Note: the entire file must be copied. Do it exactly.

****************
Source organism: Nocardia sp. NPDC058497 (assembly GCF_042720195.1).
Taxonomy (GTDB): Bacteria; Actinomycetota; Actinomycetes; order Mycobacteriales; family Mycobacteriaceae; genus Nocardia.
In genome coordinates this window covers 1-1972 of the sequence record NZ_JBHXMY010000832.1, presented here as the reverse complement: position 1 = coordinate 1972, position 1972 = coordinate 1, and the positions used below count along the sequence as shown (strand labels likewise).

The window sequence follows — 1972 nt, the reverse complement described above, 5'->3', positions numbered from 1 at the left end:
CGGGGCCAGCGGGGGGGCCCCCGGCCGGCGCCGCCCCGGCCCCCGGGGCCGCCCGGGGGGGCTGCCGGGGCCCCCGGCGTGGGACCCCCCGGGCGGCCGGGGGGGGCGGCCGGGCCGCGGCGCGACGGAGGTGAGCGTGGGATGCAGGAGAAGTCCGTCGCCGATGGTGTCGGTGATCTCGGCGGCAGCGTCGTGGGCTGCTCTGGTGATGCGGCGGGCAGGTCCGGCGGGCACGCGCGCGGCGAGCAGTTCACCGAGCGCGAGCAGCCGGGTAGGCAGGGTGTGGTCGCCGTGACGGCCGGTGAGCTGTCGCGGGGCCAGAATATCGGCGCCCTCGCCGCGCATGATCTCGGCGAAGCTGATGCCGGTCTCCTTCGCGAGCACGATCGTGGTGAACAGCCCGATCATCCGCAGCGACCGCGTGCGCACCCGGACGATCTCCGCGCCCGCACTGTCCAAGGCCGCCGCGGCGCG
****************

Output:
Source organism: Nocardia sp. NPDC058497 (assembly GCF_042720195.1).
Taxonomy (GTDB): Bacteria; Actinomycetota; Actinomycetes; order Mycobacteriales; family Mycobacteriaceae; genus Nocardia.
In genome coordinates this window covers 1-1972 of the sequence record NZ_JBHXMY010000832.1, presented here as the reverse complement: position 1 = coordinate 1972, position 1972 = coordinate 1, and the positions used below count along the sequence as shown (strand labels likewise).

The window sequence follows — 1972 nt, the reverse complement described above, 5'->3', positions numbered from 1 at the left end:
CGGGGCCAGCGGGGGGGCCCCCGGCCGGCGCCGCCCCGGCCCCCGGGGCCGCCCGGGGGGGCTGCCGGGGCCCCCGGCGTGGGACCCCCCGGGCGGCCGGGGGGGGCGGCCGGGCCGCGGCGCGACGGAGGTGAGCGTGGGATGCAGGAGAAGTCCGTCGCCGATGGTGTCGGTGATCTCGGCGGCAGCGTCGTGGGCTGCTCTGGTGATGCGGCGGGCAGGTCCGGCGGGCACGCGCGCGGCGAGCAGTTCACCGAGCGCGAGCAGCCGGGTAGGCAGGGTGTGGTCGCCGTGACGGCCGGTGAGCTGTCGCGGGGCCAGAATATCGGCGCCCTCGCCGCGCATGATCTCGGCGAAGCTGATGCCGGTCTCCTTCGCGAGCACGATCGTGGTGAACAGCCCGATCATCCGCAGCGACCGCGTGCGCACCCGGACGATCTCCGCGCCCGCACTGTCCAAGGCCGCCGCGGCGCG